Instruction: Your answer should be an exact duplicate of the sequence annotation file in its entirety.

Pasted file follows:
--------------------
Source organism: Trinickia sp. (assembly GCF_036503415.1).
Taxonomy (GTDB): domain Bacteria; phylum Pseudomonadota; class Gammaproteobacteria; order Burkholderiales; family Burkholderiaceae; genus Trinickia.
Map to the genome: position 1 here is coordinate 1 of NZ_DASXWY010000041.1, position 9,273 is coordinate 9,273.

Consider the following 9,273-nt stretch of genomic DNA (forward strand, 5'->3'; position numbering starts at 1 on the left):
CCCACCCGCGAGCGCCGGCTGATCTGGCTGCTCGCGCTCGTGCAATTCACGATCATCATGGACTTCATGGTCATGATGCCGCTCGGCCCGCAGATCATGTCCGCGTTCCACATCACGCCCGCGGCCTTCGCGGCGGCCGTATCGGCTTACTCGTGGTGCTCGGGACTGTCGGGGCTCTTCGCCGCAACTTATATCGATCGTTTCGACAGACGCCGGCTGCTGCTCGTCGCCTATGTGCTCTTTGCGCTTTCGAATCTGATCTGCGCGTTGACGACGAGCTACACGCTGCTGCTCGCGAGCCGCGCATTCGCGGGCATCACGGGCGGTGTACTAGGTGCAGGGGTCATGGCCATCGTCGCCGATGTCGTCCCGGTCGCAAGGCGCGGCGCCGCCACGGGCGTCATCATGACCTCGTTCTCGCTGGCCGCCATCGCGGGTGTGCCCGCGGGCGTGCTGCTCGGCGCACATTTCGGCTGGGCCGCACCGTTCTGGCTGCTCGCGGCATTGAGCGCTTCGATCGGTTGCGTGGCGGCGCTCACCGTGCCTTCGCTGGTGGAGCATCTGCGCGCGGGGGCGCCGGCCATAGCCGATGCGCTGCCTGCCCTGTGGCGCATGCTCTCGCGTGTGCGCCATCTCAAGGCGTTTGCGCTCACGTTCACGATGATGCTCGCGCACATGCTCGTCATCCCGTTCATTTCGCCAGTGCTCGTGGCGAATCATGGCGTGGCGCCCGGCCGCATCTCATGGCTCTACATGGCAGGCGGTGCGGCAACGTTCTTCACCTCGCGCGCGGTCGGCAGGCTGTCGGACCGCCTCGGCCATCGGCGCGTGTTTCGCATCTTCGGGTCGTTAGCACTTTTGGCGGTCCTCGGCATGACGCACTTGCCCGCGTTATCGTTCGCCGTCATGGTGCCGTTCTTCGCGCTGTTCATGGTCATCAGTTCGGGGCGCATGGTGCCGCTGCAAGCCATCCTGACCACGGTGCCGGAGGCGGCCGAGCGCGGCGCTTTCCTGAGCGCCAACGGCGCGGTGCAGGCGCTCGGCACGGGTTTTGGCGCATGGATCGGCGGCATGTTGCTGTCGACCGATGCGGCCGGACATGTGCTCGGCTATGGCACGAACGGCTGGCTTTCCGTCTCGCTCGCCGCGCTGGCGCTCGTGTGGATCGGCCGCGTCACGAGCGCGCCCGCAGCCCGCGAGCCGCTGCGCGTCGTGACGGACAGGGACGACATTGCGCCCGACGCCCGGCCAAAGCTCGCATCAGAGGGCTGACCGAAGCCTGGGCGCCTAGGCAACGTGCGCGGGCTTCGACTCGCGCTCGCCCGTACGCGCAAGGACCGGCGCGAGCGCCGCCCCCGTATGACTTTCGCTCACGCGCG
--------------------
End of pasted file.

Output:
Source organism: Trinickia sp. (assembly GCF_036503415.1).
Taxonomy (GTDB): domain Bacteria; phylum Pseudomonadota; class Gammaproteobacteria; order Burkholderiales; family Burkholderiaceae; genus Trinickia.
Map to the genome: position 1 here is coordinate 1 of NZ_DASXWY010000041.1, position 9,273 is coordinate 9,273.

Consider the following 9,273-nt stretch of genomic DNA (forward strand, 5'->3'; position numbering starts at 1 on the left):
CCCACCCGCGAGCGCCGGCTGATCTGGCTGCTCGCGCTCGTGCAATTCACGATCATCATGGACTTCATGGTCATGATGCCGCTCGGCCCGCAGATCATGTCCGCGTTCCACATCACGCCCGCGGCCTTCGCGGCGGCCGTATCGGCTTACTCGTGGTGCTCGGGACTGTCGGGGCTCTTCGCCGCAACTTATATCGATCGTTTCGACAGACGCCGGCTGCTGCTCGTCGCCTATGTGCTCTTTGCGCTTTCGAATCTGATCTGCGCGTTGACGACGAGCTACACGCTGCTGCTCGCGAGCCGCGCATTCGCGGGCATCACGGGCGGTGTACTAGGTGCAGGGGTCATGGCCATCGTCGCCGATGTCGTCCCGGTCGCAAGGCGCGGCGCCGCCACGGGCGTCATCATGACCTCGTTCTCGCTGGCCGCCATCGCGGGTGTGCCCGCGGGCGTGCTGCTCGGCGCACATTTCGGCTGGGCCGCACCGTTCTGGCTGCTCGCGGCATTGAGCGCTTCGATCGGTTGCGTGGCGGCGCTCACCGTGCCTTCGCTGGTGGAGCATCTGCGCGCGGGGGCGCCGGCCATAGCCGATGCGCTGCCTGCCCTGTGGCGCATGCTCTCGCGTGTGCGCCATCTCAAGGCGTTTGCGCTCACGTTCACGATGATGCTCGCGCACATGCTCGTCATCCCGTTCATTTCGCCAGTGCTCGTGGCGAATCATGGCGTGGCGCCCGGCCGCATCTCATGGCTCTACATGGCAGGCGGTGCGGCAACGTTCTTCACCTCGCGCGCGGTCGGCAGGCTGTCGGACCGCCTCGGCCATCGGCGCGTGTTTCGCATCTTCGGGTCGTTAGCACTTTTGGCGGTCCTCGGCATGACGCACTTGCCCGCGTTATCGTTCGCCGTCATGGTGCCGTTCTTCGCGCTGTTCATGGTCATCAGTTCGGGGCGCATGGTGCCGCTGCAAGCCATCCTGACCACGGTGCCGGAGGCGGCCGAGCGCGGCGCTTTCCTGAGCGCCAACGGCGCGGTGCAGGCGCTCGGCACGGGTTTTGGCGCATGGATCGGCGGCATGTTGCTGTCGACCGATGCGGCCGGACATGTGCTCGGCTATGGCACGAACGGCTGGCTTTCCGTCTCGCTCGCCGCGCTGGCGCTCGTGTGGATCGGCCGCGTCACGAGCGCGCCCGCAGCCCGCGAGCCGCTGCGCGTCGTGACGGACAGGGACGACATTGCGCCCGACGCCCGGCCAAAGCTCGCATCAGAGGGCTGACCGAAGCCTGGGCGCCTAGGCAACGTGCGCGGGCTTCGACTCGCGCTCGCCCGTACGCGCAAGGACCGGCGCGAGCGCCGCCCCCGTATGACTTTCGCTCACGCGCG